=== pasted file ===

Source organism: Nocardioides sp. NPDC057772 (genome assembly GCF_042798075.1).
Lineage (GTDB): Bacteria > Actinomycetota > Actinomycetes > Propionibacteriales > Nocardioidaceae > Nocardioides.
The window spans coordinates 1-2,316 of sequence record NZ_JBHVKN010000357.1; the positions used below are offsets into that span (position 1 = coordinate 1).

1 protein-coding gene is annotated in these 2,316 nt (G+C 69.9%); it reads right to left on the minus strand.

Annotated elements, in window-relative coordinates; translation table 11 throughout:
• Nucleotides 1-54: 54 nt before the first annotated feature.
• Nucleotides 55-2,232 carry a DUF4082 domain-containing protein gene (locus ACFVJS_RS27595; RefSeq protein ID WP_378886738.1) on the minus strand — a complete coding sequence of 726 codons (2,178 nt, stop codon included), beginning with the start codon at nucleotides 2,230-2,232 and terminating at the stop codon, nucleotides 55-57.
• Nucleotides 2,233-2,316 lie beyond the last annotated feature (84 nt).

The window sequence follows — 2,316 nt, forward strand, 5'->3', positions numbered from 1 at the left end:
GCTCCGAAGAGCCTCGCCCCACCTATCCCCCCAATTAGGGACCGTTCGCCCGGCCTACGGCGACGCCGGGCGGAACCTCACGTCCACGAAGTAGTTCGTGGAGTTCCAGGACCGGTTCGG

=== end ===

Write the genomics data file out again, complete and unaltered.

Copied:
Source organism: Nocardioides sp. NPDC057772 (genome assembly GCF_042798075.1).
Lineage (GTDB): Bacteria > Actinomycetota > Actinomycetes > Propionibacteriales > Nocardioidaceae > Nocardioides.
The window spans coordinates 1-2,316 of sequence record NZ_JBHVKN010000357.1; the positions used below are offsets into that span (position 1 = coordinate 1).

1 protein-coding gene is annotated in these 2,316 nt (G+C 69.9%); it reads right to left on the minus strand.

Annotated elements, in window-relative coordinates; translation table 11 throughout:
• Nucleotides 1-54: 54 nt before the first annotated feature.
• Nucleotides 55-2,232 carry a DUF4082 domain-containing protein gene (locus ACFVJS_RS27595; RefSeq protein ID WP_378886738.1) on the minus strand — a complete coding sequence of 726 codons (2,178 nt, stop codon included), beginning with the start codon at nucleotides 2,230-2,232 and terminating at the stop codon, nucleotides 55-57.
• Nucleotides 2,233-2,316 lie beyond the last annotated feature (84 nt).

The window sequence follows — 2,316 nt, forward strand, 5'->3', positions numbered from 1 at the left end:
GCTCCGAAGAGCCTCGCCCCACCTATCCCCCCAATTAGGGACCGTTCGCCCGGCCTACGGCGACGCCGGGCGGAACCTCACGTCCACGAAGTAGTTCGTGGAGTTCCAGGACCGGTTCGG